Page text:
In the past six years, Colorado made it more attractive to not affiliate with a political party by allowing these voters to cast ballots in either party’s primary races. In addition, younger voters — an increasingly large bloc in Colorado — tend not to align with a political party.

Tom Plant, a former Democratic House member from Boulder County who now lives in Buena Vista, said he switched to be unaffiliated because he didn’t want to be labeled.

“It doesn’t have anything to do with the Democrats, it’s not like I went running from the party,” he said. “I noticed among myself and other people that I know, you make assumptions about people about their party affiliation. That’s just so incredibly silly. I don’t know anybody of any party who thinks exactly like anybody else.” 

Former GOP state Rep. Rob Witwer switched parties for similar reasons. “They’re much more focused on politics than policy,” Witwer said of the two parties. “They’re more interested in defeating the other party than in doing something with their power.”

He pointed to an issue such as immigration. “Each party would rather have the problem than the solution …. It turns out voters for them,” he added.

1.8 million 

In 2020, 1.8 million voters are making a decision on Gardner and Hickenlooper for the first time — because that’s how many people didn’t vote in 2014 but are now active voters.

“Presidentials always have higher turnout,” said Amber McReynolds, former Denver elections director who is now CEO of the nonpartisan National Vote at Home Institute. “There’s a lot of voters that are presidential-only voters. There’s more attention, the media talks about it every single day. That’s just not the case in midterm elections.”

Moreover, a different voter demographic shows up for presidential elections compared to midterms. And it tends to be younger and favor Democrats. 

Nearly half of those presidential-only voters are between the ages of 18-34, according to a Magellan Strategies report, and the age bracket favors Democrats.

Of the voters who didn’t vote in 2014 but then voted in the 2016 election, 31% were Democrats, compared to 25% Repubican, the report found. The largest portion, at 42%, were unaffiliated voters, who once again favor Democrats.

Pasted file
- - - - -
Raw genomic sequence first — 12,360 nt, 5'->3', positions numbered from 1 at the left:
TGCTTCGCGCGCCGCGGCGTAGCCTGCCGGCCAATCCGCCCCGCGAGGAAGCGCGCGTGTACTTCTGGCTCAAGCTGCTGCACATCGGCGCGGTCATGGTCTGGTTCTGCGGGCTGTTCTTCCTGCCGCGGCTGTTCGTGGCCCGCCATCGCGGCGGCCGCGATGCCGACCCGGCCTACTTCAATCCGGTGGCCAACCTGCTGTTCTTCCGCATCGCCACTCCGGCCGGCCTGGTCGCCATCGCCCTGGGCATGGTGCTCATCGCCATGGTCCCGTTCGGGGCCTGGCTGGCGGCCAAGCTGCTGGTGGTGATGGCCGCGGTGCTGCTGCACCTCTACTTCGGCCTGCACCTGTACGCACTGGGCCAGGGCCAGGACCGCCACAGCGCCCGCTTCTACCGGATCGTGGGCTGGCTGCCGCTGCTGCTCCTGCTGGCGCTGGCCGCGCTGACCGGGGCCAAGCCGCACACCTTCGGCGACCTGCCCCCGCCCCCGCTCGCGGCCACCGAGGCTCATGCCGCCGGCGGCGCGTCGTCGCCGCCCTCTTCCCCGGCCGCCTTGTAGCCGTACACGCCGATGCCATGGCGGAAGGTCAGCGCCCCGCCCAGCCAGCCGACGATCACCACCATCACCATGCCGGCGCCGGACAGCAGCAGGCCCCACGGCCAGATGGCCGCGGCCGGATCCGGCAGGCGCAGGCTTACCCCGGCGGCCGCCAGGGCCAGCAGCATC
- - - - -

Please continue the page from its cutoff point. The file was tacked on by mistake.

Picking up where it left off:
Colorado poll tracker: How Cory Gardner and John Hickenlooper are polling in the 2020 U.S. Senate election


Of the 1.8 million who didn’t vote in 2014 but are active now, 561,016 are new registrations, the Sun found. 

And the numbers show the new voters lean Democratic. Half are unaffiliated voters, 28% are Democrats and 19% are Republicans, the Sun found.

“People are rejecting the two-party system,” said McReynolds, who has always been unaffiliated. “People are making their own choices and declining the label that comes with the parties.”


Two-thirds of those 561,016 new voters are millennials or Generation Z, born in 1980 and after. 

Those generations make up 39% of all active Colorado voters through the end of August.
“These are those underlying demographics that are really starting to have a political impact on the makeup of our state,” said Flaherty at Magellan Strategies.

Many of these voters became politically active when former President Barack Obama held office, and polls show they are repulsed by Trump.

“They really came of age in the Obama movement,” Flaherty added. “They have been battling for the last 12 years and many have not been won over in their hearts and minds by Republicans.”

In the U.S. Senate race, the recent polling suggests Hickenlooper does better with younger voters while Gardner performs best with those over age 50.

John Frank is a former Colorado Sun staff writer. He left the publication in January 2021.

Sandra Fish has covered government and politics in Iowa, Florida, New Mexico and Colorado. She was a full-time journalism instructor at the University of Colorado for eight years, and her work as appeared on CPR, KUNC, The Washington Post, Roll...